“It’s important to support the bond to improve our Performing Arts Center because some of our lighting and sound systems have been here for many years and are not in great shape,” senior Alaina Wisswell said. “These enhancements could help make future performances run much smoother and be an overall more pleasant experience for the viewers.”

Wisswell and junior Maia Suggs took it upon themselves to advertise the proposal because of how important they believed it was.

“Maia and I walked around Maia’s neighborhood to put fliers on people’s doors,” Wisswell said. “It was to show what the proposal will do for our school. I wanted to help support the proposal and we were one of the many groups that went around the district, but it was Maia and her mom that suggested the idea to me in the first place.”

Advertising the proposal went well for Wisswell and Suggs. “It went very well despite it being cold and windy that day,” Wisswell said. “Some of the fliers didn’t want to stay on the doorknobs. I believe doing this may have had an impact on the people who didn’t have information on the proposal or even know about it in the first place.”

The ECC will also be upgraded.

“That room was created by a bond from around 2004, maybe a bit later than that,” Youngblood said. “The system 20 years ago was state of the art and now it’s really poor. The audio barely works, if it does work. It’s a projection system, so now they’re going to try to get something brand new so we can actually use it for meeting rooms, classrooms, that sort of thing.”

The proposal will also upgrade plumbing and HVAC systems at Utica.

“How many times have we been closing bathrooms not just because of vaping, but because of flooding?” Youngblood said. “Utica High School has the most floods, I think. This is the oldest high school in the district so a lot of the heating and cooling stuff is still the original pipework. Any time we do a renovation, they have to rip out everything. It’s pretty extensive.”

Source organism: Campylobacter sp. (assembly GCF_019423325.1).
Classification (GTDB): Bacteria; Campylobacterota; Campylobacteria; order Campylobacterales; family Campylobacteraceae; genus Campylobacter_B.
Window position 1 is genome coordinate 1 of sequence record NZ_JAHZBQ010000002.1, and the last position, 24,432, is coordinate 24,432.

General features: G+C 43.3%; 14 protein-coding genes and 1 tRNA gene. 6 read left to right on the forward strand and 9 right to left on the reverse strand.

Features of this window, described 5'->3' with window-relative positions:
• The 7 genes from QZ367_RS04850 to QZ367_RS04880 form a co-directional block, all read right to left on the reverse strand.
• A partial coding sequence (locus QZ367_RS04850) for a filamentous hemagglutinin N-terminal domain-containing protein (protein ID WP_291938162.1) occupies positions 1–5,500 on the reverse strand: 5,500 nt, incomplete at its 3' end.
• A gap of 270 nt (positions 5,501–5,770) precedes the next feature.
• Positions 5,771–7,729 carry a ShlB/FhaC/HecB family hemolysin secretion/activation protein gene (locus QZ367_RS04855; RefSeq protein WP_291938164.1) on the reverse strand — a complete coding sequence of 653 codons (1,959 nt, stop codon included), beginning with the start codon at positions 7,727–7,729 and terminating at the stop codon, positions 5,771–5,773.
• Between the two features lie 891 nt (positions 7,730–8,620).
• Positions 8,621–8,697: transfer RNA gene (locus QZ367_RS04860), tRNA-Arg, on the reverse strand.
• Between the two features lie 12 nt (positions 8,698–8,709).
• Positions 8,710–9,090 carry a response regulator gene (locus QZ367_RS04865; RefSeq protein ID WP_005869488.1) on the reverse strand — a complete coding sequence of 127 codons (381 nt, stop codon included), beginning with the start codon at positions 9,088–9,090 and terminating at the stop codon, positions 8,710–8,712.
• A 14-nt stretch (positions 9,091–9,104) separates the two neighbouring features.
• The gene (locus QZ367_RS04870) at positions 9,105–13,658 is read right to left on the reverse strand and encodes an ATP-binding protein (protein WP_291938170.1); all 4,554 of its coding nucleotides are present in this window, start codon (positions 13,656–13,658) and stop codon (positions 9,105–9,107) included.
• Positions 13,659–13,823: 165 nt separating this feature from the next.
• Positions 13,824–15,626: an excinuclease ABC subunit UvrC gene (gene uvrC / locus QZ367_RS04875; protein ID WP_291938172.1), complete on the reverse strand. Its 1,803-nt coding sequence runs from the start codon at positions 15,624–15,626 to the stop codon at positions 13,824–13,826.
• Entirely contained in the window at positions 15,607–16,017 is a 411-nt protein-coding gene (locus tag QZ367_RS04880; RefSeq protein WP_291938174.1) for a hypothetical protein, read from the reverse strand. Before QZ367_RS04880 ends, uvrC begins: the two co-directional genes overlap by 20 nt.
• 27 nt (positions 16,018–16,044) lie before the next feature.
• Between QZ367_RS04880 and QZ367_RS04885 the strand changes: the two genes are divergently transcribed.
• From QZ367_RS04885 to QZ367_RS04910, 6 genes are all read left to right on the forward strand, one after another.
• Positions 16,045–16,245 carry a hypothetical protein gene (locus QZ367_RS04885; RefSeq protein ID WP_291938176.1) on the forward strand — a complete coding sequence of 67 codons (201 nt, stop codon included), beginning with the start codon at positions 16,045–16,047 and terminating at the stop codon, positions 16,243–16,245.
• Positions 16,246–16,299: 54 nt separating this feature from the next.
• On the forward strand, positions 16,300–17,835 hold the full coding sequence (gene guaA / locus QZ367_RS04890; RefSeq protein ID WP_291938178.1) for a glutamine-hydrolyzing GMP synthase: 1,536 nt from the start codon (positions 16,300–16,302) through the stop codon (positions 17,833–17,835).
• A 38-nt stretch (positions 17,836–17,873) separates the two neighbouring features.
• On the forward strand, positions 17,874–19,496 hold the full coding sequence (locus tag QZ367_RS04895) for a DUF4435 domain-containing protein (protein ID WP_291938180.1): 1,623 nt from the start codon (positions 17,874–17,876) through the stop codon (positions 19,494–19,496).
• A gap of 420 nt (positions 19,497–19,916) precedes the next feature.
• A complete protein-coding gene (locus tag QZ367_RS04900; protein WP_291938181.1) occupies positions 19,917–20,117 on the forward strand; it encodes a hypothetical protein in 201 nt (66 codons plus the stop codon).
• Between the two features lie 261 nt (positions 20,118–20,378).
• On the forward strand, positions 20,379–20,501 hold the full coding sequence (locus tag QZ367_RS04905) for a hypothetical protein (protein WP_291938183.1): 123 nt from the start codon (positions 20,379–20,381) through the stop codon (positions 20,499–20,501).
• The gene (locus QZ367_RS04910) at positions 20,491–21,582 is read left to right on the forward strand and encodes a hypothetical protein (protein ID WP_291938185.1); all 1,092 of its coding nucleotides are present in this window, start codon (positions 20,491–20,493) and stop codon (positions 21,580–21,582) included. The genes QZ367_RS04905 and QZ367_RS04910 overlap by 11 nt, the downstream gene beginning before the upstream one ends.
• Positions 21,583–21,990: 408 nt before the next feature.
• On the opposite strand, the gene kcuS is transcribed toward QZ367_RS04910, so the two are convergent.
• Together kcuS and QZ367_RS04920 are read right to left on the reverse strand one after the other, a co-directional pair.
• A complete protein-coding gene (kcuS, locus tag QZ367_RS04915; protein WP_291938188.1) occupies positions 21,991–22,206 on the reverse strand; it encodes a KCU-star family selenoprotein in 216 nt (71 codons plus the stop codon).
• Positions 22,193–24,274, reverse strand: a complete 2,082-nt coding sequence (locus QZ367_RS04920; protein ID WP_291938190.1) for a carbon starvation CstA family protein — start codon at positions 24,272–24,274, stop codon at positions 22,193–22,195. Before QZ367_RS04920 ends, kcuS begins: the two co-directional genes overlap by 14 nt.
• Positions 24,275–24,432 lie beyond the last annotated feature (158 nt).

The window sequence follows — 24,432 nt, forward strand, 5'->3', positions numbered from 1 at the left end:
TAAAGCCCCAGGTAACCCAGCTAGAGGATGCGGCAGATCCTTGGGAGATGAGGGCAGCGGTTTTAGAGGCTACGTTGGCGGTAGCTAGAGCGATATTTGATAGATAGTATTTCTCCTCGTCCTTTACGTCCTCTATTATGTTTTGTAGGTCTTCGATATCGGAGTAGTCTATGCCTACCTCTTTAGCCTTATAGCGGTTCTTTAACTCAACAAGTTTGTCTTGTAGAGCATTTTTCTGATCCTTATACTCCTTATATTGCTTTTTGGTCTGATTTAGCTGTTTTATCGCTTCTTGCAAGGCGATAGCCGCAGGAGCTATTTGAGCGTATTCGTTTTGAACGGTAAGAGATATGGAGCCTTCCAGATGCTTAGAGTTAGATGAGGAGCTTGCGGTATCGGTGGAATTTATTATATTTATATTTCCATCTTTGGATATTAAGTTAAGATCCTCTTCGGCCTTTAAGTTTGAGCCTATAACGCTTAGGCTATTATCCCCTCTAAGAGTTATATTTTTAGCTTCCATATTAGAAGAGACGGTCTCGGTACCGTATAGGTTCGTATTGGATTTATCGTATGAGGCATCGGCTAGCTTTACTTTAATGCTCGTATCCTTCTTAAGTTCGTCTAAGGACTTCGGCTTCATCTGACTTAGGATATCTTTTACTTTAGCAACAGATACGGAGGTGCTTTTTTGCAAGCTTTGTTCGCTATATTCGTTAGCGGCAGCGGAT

Some teachers, such as teacher John See, think the improvements to the HVAC systems are especially important.

“I think that that is the best,” See said. “Mine hasn’t been working right for 11 years now, and it’s very frustrating. It makes teaching a lot easier when the temperature isn’t fully hot or fully cold.”

Students also agree that the HVAC systems desperately need to be updated.

“I definitely support upgrading the HVAC systems. I’ll go into one room while wearing shorts and it’ll be freezing, I don’t want to be cold,” sophomore Matt Elechicon said. “It’s distracting. I’m focusing more on being cold than the actual class. Same thing for being hot, it gets way too hot in the classrooms to do any work.”

Youngblood believes that upgrading these systems are also one of the most important aspects of the proposal, along with redesigning the parking lot.

“For Utica High School itself, the HVAC systems and plumbing, as well as the parking lot, are the biggest needs,” Youngblood said. “All the other stuff is going to look nice for sure, but as far as what this building really needs, it’s those two things. If you go in one classroom, it feels 95 degrees and another classroom feels like 45 degrees. I think those are the biggest things we need.”

These changes, if passed by the voters, won’t go into effect for a while, however.

“It’s going to be probably 10 years, you guys will be off into your life before all this stuff is all done,” Youngblood said, “but we will see some of the stuff immediately, and I don’t know what that is.”

Bond proposals typically don’t have trouble gaining support from the community.

“The community usually has been pretty supportive of bond proposals in the past,” Youngblood said. “It’s definitely much needed, students have been around other schools and other districts for certain events, and they see what those schools have. We’re the second largest district in the state of Michigan, so why can’t we have those same things? It’s going to be a pretty big deal, so we’ll see what happens.”